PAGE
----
Business Ethics Quarterly 15 (1):137-151 (2005)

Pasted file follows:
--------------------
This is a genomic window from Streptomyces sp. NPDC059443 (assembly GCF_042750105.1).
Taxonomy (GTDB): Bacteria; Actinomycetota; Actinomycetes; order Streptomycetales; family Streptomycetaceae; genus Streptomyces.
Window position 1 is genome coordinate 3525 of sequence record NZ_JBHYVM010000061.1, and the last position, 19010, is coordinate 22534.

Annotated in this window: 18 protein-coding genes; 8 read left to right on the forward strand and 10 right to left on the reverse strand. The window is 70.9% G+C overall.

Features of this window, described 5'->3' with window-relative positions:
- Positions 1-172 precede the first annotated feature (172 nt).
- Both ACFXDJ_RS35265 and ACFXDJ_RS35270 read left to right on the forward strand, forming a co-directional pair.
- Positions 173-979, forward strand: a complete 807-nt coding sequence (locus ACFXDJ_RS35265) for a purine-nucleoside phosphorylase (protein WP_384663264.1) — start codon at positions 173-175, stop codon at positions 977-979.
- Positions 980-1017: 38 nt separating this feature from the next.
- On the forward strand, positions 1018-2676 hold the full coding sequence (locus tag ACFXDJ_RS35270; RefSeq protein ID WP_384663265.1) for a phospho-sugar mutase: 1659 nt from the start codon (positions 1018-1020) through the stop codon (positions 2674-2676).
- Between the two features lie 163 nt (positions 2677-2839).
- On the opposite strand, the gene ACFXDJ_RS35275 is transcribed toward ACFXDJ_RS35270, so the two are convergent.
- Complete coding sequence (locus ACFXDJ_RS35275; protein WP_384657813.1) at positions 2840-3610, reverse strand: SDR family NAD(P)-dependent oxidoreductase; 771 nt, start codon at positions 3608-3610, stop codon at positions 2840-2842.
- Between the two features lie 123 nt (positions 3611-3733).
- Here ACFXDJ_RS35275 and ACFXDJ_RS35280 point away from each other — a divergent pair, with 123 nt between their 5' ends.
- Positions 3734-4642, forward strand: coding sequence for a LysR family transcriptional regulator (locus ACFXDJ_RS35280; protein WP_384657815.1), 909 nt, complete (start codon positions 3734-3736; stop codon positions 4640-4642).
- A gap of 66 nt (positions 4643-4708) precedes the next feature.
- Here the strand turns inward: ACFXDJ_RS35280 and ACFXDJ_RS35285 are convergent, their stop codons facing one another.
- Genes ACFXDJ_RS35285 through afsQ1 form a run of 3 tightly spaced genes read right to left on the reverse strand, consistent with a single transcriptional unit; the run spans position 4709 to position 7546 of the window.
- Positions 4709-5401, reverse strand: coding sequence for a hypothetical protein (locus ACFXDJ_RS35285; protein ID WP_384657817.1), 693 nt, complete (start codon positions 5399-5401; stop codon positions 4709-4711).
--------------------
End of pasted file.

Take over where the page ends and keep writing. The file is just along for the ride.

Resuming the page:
|Abstract||Teachers and managers strive to be determining causes, leading those whom we instruct or supervise to act in some ways rather than others. If we are seeking to be causes, then we ought to admit our mission and monitor how well we are doing. Yet, instead of owning up to our failures, we hide behind claims such as “some students are unteachable because their habits are bad,” or “we have little time to affect our students who are being indoctrinated by other business school professors to believe that narrow self-interest does and should rule the world.” Perhaps it is we who have failed our students, not the reverse. Examining our business ethics pedagogy is crucial because regulation is not by itself going to prevent future scandals. This paper presents three structures for teaching business ethics in a liberal arts, transformative way. While no pedagogy comes with a guarantee, these approaches at least have the potential to transform students because they force students to have “some skin in the game.”|
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